1) Always start up your practice session with warming up. This piece of advice is aimed toward wind players, not strings players. Long tones are a great way to start up your practice sessions; it'll get the air moving and get your brain focused on listening to your tone. Don't rush through the warm up process. Warming up should take more than half of your practice session. As you play through your long tones, think about your tone. Is it airy? Strained? Unfocused? Judge your tone and improve it whenever you can.
2) Practice in front of a mirror. Check your position all of the time. For flute players, look at your hand position and check to see if your fingers are curved and if your fingertips are on the keys, not the middle of your fingers. If you have this issue and you can correct it, you'll be able to play faster and more accurate. Also check to make sure your fingers aren't flying off the keys too high. If you keep your fingers closer to the key, you'll be able to play faster. For violinists, I recommend watching your bow in the mirror and constantly checking if it's straight. This is an issue for several beginner string players. Note: If your elbow is going behind you as you play the violin, then your bow is probably not straight. Also while you're looking in the mirror, check your left hand position and make sure that you're keeping the heel of your hand off the neck of the violin.
3) Take some time and work on scales, scalar patterns, and arpeggios. These are the meat to tons of musical literature. Learn all your major scales first and then move onto minor scales and then all forms of the minor and so forth.
4) As you practice, continue to think about your tone and ask yourself, "Is my tone consistent throughout a piece of music?" Make that call and fix it.
5) Practice with a metronome! It'll become your best friend and you'll use it throughout your musical life. This brings me to another point.
6) Practice SLOWLY and then gradually speed it up after time. If a piece of music is giving you a lot of grief, practice with a metronome at a ridiculously slow tempo to ensure you're playing all of the correct notes and correct rhythms. Once you're completely comfortable with it at a slower tempo, speed it up a few clicks of the metronome. Assume you practice it at tempo 60 and it needs to be at tempo 80. Speed it up to 63 when you're ready and then move on to 66 and so forth. Before you know it, you'll be at performance tempo, and you'll hopefully be playing everything correctly if you've followed my advice so far. If you're having trouble getting the rhythm correct, try putting the instrument down and clapping the rhythm. Sometimes, if we take away the pitches and the mechanics of playing the instrument, the musician can focus on just the rhythm. It also helps me to try singing the rhythm.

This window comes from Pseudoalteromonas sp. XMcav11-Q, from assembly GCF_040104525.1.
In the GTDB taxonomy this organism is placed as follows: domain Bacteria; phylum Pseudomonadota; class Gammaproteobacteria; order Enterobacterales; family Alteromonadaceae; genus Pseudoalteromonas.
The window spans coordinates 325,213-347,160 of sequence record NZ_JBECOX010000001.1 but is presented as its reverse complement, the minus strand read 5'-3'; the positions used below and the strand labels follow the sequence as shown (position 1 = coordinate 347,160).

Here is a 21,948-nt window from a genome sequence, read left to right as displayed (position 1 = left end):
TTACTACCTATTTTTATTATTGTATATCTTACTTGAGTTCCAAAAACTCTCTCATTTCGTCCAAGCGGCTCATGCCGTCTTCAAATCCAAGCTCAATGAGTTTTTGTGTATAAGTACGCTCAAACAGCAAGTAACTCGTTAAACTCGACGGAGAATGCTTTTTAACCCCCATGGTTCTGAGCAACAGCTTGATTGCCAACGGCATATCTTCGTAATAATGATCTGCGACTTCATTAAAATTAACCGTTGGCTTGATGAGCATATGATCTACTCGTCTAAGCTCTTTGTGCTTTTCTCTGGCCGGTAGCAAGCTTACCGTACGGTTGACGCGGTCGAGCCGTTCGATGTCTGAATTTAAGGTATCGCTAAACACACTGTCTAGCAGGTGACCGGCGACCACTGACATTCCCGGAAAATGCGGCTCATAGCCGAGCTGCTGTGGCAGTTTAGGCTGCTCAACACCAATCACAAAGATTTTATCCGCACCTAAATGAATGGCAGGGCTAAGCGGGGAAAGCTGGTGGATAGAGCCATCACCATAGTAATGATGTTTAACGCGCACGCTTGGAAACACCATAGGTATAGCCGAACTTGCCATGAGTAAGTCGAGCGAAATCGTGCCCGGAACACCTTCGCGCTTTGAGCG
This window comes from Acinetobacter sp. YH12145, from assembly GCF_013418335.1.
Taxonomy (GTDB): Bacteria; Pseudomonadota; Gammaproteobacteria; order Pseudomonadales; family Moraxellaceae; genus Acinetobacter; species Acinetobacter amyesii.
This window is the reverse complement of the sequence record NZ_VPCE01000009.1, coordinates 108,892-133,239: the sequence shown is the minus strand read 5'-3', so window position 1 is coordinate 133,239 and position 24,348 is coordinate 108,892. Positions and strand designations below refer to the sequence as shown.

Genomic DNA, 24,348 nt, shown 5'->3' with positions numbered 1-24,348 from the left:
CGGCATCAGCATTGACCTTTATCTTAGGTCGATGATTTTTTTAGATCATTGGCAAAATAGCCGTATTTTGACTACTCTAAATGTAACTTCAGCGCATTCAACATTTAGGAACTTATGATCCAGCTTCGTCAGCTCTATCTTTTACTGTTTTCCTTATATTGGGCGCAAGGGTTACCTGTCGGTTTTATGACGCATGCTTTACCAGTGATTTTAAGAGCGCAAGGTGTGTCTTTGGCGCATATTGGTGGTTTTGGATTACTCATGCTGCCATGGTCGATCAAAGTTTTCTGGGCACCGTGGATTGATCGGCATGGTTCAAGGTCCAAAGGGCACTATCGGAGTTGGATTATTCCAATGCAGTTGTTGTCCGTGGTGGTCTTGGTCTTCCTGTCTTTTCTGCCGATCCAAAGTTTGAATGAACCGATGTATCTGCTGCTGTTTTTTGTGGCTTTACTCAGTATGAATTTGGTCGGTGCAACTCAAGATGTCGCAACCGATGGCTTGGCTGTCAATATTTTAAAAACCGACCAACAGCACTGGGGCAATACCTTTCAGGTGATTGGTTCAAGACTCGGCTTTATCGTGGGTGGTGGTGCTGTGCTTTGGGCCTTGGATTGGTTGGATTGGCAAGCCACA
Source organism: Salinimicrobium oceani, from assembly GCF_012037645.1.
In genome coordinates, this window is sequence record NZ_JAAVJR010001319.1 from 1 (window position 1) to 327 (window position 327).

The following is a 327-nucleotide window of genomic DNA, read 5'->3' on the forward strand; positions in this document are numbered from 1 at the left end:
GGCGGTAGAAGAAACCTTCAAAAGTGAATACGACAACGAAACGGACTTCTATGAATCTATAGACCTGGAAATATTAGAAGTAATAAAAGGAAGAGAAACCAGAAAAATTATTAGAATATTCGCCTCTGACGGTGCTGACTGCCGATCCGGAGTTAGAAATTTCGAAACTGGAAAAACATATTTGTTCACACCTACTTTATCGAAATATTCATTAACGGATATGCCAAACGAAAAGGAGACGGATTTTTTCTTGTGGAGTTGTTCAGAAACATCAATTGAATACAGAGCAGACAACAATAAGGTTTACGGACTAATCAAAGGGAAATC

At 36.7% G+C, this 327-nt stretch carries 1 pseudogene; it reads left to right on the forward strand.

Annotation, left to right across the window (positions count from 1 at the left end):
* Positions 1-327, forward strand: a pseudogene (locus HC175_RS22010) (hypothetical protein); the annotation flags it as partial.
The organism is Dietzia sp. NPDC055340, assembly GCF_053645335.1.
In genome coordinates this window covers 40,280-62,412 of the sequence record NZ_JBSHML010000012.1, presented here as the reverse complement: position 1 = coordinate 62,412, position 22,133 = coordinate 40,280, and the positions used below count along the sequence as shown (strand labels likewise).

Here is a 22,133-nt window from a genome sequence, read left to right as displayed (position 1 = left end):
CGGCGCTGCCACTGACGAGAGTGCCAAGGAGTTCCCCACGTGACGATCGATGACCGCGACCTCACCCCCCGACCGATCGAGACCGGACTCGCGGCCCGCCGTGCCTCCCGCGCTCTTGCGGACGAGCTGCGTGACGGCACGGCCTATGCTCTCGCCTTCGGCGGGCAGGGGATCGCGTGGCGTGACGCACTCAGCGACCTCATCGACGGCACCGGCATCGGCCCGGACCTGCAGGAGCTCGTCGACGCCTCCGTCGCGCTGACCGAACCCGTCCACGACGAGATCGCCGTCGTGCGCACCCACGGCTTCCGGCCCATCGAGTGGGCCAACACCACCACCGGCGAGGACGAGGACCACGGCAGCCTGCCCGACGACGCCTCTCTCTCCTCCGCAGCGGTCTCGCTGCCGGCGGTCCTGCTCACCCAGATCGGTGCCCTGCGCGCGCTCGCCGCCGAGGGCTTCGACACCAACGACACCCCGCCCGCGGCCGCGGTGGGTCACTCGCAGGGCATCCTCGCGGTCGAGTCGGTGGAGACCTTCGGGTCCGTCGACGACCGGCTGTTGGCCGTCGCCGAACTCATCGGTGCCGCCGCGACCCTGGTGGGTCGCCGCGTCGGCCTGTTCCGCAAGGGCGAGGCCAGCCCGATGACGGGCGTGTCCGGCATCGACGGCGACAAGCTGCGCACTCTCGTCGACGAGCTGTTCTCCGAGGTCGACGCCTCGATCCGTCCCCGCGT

7) Learn some technical etudes. Every instrument has a book of great etudes to play through. Right now on the flute, I'm working on Berbiguier etudes and on the violin, I'm working on Wohlfahrt etudes. Your skill level will dictate what book of etudes you'll be working on.
8) Sometimes singing the music out loud helps with getting the style and articulation right. Try it out. While you're singing also think about dynamics.
9) If you have a particularly difficult passage of music to learn, don't try to conquer the entire piece in one run-through. Try chunking the music into pieces and learn a couple measures at a time. Breaking the composition down into bite sized pieces will make life feel loads easier than trying to swallow the entire thing whole. It's often recommended to figure out where the most difficult measures of music are and then start learning them first.
10) If you make a mistake, fix it. Don't keep playing it wrong day after day. Remember: practice makes permanent. The way you practice is the way you'll perform.
11) Take breaks every now and then in your practice session. Let your hands and fingers rest before woodshedding another segment of music. Should you ever get truly frustrated in your practice session, please do take a break. Nothing is worse than practicing when you're mad at your instrument or your fingers.
12) Practice means a lot of repetition, so don't be annoyed by having to play material over and over again. When you practice, don't just practice until you get it right; practice until you can't get it wrong.
Good luck to anyone who is inspired to start practicing after reading this! I hope this helps!